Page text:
UBC Theses and Dissertations
Petrology and structure of the Tuzo Creek Molybdenite Prospect near Penticton, British Columbia. Leary, George Merlin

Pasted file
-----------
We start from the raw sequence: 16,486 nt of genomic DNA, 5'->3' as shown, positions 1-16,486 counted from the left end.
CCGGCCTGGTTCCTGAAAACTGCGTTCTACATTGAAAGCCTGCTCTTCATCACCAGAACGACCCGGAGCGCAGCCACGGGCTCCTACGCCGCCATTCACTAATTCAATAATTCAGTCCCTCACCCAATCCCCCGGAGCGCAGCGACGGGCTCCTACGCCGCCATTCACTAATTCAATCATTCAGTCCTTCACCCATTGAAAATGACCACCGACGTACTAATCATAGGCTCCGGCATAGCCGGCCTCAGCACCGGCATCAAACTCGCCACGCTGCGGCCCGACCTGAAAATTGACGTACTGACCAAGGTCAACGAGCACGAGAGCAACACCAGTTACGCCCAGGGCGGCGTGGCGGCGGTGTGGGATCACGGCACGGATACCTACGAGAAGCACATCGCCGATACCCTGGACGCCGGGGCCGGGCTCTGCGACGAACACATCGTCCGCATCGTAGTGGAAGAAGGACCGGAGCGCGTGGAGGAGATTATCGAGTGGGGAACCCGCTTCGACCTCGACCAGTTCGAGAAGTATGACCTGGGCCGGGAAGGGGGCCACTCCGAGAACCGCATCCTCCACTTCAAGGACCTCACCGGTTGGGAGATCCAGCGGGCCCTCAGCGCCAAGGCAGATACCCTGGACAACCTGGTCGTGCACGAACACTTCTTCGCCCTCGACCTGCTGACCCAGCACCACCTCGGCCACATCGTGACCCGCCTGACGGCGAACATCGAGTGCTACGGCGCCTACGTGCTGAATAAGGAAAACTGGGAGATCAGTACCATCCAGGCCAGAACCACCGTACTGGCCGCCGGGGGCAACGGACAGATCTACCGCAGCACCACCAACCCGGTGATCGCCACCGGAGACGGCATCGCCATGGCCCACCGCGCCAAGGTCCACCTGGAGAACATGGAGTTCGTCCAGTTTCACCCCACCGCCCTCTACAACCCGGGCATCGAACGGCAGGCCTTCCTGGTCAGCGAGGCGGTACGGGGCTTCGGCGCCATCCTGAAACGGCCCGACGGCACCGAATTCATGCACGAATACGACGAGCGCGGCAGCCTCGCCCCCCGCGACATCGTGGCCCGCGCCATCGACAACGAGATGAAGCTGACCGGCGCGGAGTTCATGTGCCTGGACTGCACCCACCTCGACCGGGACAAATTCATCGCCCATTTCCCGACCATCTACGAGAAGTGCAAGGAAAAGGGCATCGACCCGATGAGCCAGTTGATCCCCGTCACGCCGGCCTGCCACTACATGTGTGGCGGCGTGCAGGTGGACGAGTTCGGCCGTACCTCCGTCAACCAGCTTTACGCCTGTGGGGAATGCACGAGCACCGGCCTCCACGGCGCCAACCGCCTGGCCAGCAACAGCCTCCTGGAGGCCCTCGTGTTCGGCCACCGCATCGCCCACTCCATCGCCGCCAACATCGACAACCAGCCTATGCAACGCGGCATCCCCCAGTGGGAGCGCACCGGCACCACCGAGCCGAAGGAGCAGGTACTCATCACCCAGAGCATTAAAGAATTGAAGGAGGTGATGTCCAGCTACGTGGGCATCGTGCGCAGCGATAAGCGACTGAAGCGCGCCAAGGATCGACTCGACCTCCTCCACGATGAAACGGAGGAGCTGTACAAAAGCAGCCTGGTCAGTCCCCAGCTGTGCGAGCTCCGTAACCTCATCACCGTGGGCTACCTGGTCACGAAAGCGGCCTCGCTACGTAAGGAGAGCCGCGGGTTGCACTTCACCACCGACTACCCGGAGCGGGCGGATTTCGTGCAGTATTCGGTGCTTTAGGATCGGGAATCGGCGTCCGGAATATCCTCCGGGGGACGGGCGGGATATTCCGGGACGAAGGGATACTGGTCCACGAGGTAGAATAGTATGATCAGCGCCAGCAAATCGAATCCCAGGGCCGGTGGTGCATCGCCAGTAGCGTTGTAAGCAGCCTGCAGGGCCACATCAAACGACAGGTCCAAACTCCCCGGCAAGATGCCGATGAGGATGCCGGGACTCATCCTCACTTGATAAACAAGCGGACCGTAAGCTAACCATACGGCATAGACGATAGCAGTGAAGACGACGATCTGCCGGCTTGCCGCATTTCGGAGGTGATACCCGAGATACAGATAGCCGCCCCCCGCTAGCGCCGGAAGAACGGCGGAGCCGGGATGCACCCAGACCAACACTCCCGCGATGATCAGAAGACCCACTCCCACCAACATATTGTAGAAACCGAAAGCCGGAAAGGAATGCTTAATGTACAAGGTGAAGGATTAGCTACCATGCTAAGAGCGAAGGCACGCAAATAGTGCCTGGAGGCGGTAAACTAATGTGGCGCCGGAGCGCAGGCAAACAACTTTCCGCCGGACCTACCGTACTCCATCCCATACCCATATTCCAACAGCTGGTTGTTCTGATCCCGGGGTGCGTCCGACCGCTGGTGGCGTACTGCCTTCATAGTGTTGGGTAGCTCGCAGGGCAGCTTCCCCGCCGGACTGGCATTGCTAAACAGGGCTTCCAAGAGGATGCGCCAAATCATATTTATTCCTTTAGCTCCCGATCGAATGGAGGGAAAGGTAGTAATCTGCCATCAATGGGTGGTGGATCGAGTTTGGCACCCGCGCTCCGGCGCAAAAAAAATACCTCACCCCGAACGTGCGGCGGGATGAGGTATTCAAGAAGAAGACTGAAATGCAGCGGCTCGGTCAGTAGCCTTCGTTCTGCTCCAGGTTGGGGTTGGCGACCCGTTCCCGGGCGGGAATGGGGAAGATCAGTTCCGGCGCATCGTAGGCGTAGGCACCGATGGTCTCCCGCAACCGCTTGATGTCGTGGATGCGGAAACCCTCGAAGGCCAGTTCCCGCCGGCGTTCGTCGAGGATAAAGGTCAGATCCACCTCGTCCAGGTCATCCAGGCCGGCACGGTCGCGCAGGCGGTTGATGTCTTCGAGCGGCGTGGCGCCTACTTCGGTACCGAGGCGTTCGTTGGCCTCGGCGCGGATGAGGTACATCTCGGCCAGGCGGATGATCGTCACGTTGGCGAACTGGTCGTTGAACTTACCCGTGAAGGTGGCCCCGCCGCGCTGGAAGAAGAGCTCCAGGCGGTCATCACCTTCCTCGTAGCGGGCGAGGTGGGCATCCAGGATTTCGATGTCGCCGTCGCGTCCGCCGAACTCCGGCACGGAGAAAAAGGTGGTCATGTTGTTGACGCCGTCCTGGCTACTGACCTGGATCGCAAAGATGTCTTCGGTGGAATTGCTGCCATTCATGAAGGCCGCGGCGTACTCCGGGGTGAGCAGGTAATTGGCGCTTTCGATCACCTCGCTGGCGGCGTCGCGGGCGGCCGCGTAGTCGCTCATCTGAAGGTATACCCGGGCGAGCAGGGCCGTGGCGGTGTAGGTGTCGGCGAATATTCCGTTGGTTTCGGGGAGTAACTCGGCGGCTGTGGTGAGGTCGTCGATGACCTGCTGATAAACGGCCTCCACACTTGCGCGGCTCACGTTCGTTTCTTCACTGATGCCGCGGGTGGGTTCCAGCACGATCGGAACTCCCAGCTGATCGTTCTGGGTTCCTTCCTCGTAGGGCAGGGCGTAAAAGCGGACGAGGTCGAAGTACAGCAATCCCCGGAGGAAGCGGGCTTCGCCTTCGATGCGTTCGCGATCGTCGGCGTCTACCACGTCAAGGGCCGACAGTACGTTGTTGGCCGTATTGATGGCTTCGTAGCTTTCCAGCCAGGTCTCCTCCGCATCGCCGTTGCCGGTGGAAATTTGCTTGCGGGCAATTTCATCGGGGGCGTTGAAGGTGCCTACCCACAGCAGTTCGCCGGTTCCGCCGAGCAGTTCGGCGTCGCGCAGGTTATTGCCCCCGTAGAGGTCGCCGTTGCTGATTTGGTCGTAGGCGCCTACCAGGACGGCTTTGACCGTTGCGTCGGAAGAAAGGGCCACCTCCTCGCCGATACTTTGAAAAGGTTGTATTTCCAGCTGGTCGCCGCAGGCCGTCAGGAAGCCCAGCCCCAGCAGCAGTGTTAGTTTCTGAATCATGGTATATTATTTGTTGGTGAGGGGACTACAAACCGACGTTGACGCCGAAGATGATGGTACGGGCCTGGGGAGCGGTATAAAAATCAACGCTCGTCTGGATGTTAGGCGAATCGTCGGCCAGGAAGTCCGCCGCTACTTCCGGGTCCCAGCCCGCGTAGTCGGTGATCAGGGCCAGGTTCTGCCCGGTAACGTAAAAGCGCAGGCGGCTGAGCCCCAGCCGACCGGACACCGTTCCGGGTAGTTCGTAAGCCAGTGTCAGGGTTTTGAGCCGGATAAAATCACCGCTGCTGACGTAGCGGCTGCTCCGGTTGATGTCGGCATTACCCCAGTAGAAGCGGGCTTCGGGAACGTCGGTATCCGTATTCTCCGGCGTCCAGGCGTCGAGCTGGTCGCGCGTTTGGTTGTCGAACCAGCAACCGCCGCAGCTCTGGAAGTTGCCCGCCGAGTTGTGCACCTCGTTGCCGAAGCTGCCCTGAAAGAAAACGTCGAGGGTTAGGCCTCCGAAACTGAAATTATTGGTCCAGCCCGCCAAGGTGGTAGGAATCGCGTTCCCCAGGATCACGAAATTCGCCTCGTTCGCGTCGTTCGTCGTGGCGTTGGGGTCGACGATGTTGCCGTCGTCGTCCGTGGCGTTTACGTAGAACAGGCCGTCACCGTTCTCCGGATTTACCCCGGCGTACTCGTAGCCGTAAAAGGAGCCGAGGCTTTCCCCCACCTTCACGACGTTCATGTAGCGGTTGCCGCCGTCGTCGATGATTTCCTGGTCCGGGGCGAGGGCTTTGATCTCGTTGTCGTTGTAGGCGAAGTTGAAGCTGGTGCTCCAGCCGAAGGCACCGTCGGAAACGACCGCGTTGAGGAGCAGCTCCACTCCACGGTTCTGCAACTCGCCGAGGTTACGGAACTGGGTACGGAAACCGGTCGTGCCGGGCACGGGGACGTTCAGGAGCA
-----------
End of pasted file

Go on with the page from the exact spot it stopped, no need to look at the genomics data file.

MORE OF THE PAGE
The Tuzo Creek Molybdenite Prospect is in southern British Columbia approximately twenty air-miles east-southeast of Penticton within the Nelson-Valhalla batholithic complex. A stock of porphyritic quartz monzonite, approximately 1½ miles in diameter, and younger sub-volcanic sills, dykes and masses of quartz-albite-sanidine porphyry were eraplaced into a basement of Nelson granodiorite of probable Jurassic Age. Mid (?) Tertiary alkaline basic dykes are the youngest intrusions present. Porphyries were emplaced successively at three different times along structures developed either by subsidence of the stock or by regional deformation. Differentiation, level of crystallization of phenocrysts, level of emplacement and regional correlation of acid intrusions are discussed. Two phases of hydrothermal activity are recognized, separated in time by intrusions of porphyry. In both cases, alteration was controlled by fractures and local shear and breccia zones. The first phase resulted in widespread wallrock alteration, quartz veining and mineralization throughout most of the stock and bodies of pre-mineral porphyry. Zoning of argillization, potash feldspathization and silicification and of oxide or sulphide fields of mineralization occurs on a large scale throughout the alteration halo. A large zone of low grade molybdenite mineralization occurs in a zone of more intense wallrock alteration containing stockworks of quartz veins and pyrite. The chemical and physical aspects of wallrock alteration and mineralization are considered in light of experimental studies done by others. The second phase of hydrothermal activity only occurred locally and involved development of secondary sericite and quartz with associated Zn, Pb, Cu, Pe and Mo sulphides and calcite and fluorite. All structures can be explained either by periods of subsidence of the stock or by genetic relationship to forces developed by periodic movements along a nearby regional fault zone following the West Kettle River valley. Source rocks of hydrothermal fluids, paragenesis, zoning and exploration potential for molybdenite are discussed.
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